Getting the Most out of Music Lessons



Support for Practicing At Home


Here are some methods from parents that have found success in supporting their child's practicing regimen at home:


Concrete weekly and monthly goals keep students (of all ages!) on track, and will make their practice routine much more rewarding.


Helping the Student Set and Achieve Goals

Our students are asked about their long and short-term goals. If unsure, they are exposed to the wide range of possibilities, and encouraged to discuss and to formulate their own agenda.

Positive Reinforcement

Positive reinforcement is another essential ingredient to your child's success. Sometimes parents—even with the best of intentions can undermine their children's progress. Comments in front of the child such as "Well, is she finally making progress yet?" can be devastating to a child who may be trying their hardest and still struggling to master a musical skill.

When there are concerns (such as a child's practice habits), please contact the instructor at any time by phone privately, (out of earshot of the child). They will always be willing to discuss your child's progress or difficulties.

Make sure your child does not overhear your negative comments to others about their performance, such as: "She is slow," "He does not sound good or plays poorly," "She is lazy," "His sister plays better than he does," etc. Instead, let the child know that learning to play a musical instrument and learning musical concepts can be challenging.

It takes consistent and steady practicing to master a new piece. The fact that your child is taking music lessons already makes him/her special over his/her friends who are not. It is important to give your child a special recognition and praise for studying music.

Do not compare one child's performance against another child’s, especially among siblings who are studying the same instrument. In addition to the fact that everyone has their own learning curve, everyone also has their own cognitive style. Some can learn by having concepts explained to them while others need to learn by doing, and need a lot of repetition.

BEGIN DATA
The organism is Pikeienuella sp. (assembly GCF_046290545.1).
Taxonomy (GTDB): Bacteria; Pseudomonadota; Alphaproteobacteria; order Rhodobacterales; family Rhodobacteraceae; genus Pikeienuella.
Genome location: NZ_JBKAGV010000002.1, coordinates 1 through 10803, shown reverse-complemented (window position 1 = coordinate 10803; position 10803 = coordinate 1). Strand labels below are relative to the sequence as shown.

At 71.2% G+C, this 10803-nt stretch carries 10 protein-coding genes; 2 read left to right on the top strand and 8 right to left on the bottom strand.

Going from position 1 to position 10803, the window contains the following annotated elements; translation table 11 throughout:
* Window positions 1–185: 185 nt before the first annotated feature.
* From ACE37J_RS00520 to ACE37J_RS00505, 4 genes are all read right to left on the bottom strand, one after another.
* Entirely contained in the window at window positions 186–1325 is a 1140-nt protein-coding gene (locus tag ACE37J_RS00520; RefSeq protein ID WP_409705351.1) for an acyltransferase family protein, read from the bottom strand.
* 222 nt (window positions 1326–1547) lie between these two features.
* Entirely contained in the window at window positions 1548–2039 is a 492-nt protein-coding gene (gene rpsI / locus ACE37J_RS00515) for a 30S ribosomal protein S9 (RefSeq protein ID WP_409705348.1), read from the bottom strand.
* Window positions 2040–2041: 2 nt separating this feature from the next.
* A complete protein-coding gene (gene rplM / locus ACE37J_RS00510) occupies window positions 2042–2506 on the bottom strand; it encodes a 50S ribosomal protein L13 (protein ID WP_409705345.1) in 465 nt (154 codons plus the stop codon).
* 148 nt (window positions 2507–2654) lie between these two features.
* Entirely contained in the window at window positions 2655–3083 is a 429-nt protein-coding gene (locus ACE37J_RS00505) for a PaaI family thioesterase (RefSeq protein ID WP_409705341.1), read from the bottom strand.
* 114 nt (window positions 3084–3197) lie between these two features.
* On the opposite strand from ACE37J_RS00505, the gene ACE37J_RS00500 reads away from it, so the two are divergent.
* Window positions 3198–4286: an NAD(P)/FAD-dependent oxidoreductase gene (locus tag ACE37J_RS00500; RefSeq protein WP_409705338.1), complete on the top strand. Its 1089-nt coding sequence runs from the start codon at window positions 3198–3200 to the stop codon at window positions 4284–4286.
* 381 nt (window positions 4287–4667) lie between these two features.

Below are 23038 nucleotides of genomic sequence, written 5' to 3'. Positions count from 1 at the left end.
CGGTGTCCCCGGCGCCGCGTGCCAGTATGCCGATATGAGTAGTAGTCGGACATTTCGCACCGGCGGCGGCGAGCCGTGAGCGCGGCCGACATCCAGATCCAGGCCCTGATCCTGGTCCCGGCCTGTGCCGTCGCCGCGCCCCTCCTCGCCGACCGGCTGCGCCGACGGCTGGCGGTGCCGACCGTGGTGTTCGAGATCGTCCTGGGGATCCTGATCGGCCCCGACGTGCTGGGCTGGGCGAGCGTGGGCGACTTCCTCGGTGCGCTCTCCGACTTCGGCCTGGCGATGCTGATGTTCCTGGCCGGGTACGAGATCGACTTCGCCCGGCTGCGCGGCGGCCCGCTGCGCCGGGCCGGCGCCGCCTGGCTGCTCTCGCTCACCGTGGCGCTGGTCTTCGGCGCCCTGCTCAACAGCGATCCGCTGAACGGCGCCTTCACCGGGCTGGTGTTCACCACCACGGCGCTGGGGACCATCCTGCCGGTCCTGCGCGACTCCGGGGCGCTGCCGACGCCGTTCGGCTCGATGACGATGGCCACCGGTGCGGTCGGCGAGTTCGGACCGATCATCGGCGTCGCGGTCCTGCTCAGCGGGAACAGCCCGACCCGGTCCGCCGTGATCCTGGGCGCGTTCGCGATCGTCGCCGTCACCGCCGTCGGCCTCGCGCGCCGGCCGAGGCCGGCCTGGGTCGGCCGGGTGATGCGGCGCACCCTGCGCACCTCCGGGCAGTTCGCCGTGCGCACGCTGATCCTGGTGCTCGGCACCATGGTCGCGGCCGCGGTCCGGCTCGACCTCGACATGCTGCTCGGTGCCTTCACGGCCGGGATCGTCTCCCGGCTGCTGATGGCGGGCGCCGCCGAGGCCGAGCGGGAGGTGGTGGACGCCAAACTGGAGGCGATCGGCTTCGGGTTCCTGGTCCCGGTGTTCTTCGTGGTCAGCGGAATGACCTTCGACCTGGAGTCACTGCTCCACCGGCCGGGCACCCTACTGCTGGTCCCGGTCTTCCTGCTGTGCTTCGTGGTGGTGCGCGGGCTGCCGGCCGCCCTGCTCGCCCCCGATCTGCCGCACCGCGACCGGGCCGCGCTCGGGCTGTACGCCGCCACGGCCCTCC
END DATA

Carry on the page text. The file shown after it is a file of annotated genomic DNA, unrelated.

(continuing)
Remember that everyone, even the highly motivated and dedicated student, goes through a period of not practicing and they get in a slump. When this happens, do not put on too much pressure. A bad period usually will pass quickly enough.

Focus on the positive things to get them over the slump. Let the teacher know that your child is going through a rough time and not wanting to practice. We may need to put the current piece aside and start on a new piece that may be more exciting to the student.

Involvement with Your Child's Education

With children, parental involvement is the best insurance of success. If a child knows the parent is interested in what they do, they are often more willing to shoulder daily practice responsibilities.

Communication between students, teacher, and parents is absolutely essential. The combined efforts of student, parent, and teacher can produce superior results.

Exposure to the Arts

Children who experience music at home usually do better in their studies. Expose your child to a wide range of enriching musical styles. Attend concerts. Take an interest in just sitting and listening and/or discussing the music on classical, rock, jazz, etc. radio stations and CD’s. Let your child know that music is important.

Problems to Avoid

Failure to establish strong practice habits can be counterproductive! Children (and even adults) for the most part, do not "naturally" know how to practice. They need to be instructed in proper practicing habits, and that discipline needs to be reinforced through positive support at home. It is essential to establish an organized system for encouraging practice at home.

A child that has not been instructed in proper practicing techniques from the very beginning will invariably fall into an erratic practice habit. They will see their peers improving, and playing more confidently, as well as participating in music festivals, recitals and other musical activities, while they themselves are still struggling. This can negatively affect the child's self-esteem and attitude towards music studies.

Parents must avoid blaming the student, and the student mustn’t blame themselves when a current teaching or practicing method is not working for them. Everyone has their own way of learning, so it is important to realize that any given method may not be right for all students. Discussions with the parents, student and instructor will determine the best approach to take.